Right at this critical stage of socio-economic changes and reorganization of the legal system, it is important to deepen the democratization of the country’s institutions, of government work. The horizontality of the discussion of these changes is essential, the approach to citizenship, the permanent dialogue with civil society, especially when the Constitution so mandates it. The spirit of socialist design or democratic socialism is that, and it is one of the great challenges of the revolutionary project.
Ariel Dacal: A first piece of information to describe the Cuban reality is the coexistence of old and new ways of doing politics. This reality has an impact on institutional design, decision-making mechanisms and the emergence of new actors on the political scene. With more or less clear manifestations, with more or less established spaces, with diverse interpretations and proposals, the truth is that, and this is a second important fact, the political plurality on the island is an irrefutable fact.
I add a third piece of information, and that is that many of the demands known today came to the fore in the process of public debate that accompanied the beginning of the reforms, which opened the national agenda with extensive themes and approaches. The fourth piece of information is that government mechanisms have been set up to collect and process opinions from different social sectors, as well as to provide information on various issues.
My interpretation of these facts is that there is an imbalance between the government’s political willingness to open important issues and expand access to information, and the ability to channel the creation of public policies. Even further, to enable institutional mechanisms that guarantee greater social participation in channeling solutions.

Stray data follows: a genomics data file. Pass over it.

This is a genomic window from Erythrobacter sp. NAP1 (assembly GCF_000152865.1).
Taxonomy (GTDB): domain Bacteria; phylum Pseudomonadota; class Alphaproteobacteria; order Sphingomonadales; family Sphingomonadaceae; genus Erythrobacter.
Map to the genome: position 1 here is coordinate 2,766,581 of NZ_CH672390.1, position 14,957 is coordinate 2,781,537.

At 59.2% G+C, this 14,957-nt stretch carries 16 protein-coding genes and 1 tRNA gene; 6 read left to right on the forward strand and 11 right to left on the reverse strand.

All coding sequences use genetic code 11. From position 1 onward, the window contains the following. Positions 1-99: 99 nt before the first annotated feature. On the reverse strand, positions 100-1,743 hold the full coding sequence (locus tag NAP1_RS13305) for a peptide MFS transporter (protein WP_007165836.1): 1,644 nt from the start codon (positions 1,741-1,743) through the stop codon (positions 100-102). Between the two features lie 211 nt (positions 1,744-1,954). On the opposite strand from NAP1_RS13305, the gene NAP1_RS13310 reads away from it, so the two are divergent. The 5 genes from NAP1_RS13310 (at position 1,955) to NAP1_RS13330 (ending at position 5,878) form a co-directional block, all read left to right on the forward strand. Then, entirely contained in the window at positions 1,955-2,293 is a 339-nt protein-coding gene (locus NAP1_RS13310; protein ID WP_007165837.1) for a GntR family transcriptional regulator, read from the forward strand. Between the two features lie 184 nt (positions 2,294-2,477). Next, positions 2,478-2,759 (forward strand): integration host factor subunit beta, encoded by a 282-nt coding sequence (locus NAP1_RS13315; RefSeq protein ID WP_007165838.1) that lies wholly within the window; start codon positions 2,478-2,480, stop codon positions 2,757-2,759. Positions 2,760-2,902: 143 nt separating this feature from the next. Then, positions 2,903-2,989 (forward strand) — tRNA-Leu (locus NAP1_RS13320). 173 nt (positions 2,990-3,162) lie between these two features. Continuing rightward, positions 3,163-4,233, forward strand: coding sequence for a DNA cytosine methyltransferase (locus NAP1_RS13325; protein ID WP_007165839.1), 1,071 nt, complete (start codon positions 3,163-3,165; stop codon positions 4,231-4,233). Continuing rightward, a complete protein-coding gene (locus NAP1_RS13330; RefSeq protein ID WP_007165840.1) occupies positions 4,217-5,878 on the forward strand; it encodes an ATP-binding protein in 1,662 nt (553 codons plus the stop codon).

Among the pending issues is the creation of stable, institutionalized and efficient means of dialogue between the government and civil society. This entails broadening the understanding of what Cuban civil society is, specifically its socialist character.
On the other hand, it is worth noting that the so-called social demands, in a class scenario, where different paradigms of society are disputed, where agendas can be contrary to each other, place a specific tension on government work as a mediator between socio-political differences.
Still pending is the establishment of legal frameworks that specify access to a group of citizen rights enshrined in the Constitution, endorsed in 2019, which could channel solutions, in a better way, for the various social demands.
There is a close relationship between institutional design and the political culture that supports it. I prefer then to speak of potentialities to channel social demands, which requires, in the first order, to consolidate, in practice, a political culture based on consensus and dialogue for the collective creation of public policies that satisfy them.
In the Cuban context, what do you think would be the role of the intellectual in today’s Cuba? Is there a need for critical discourses in our society?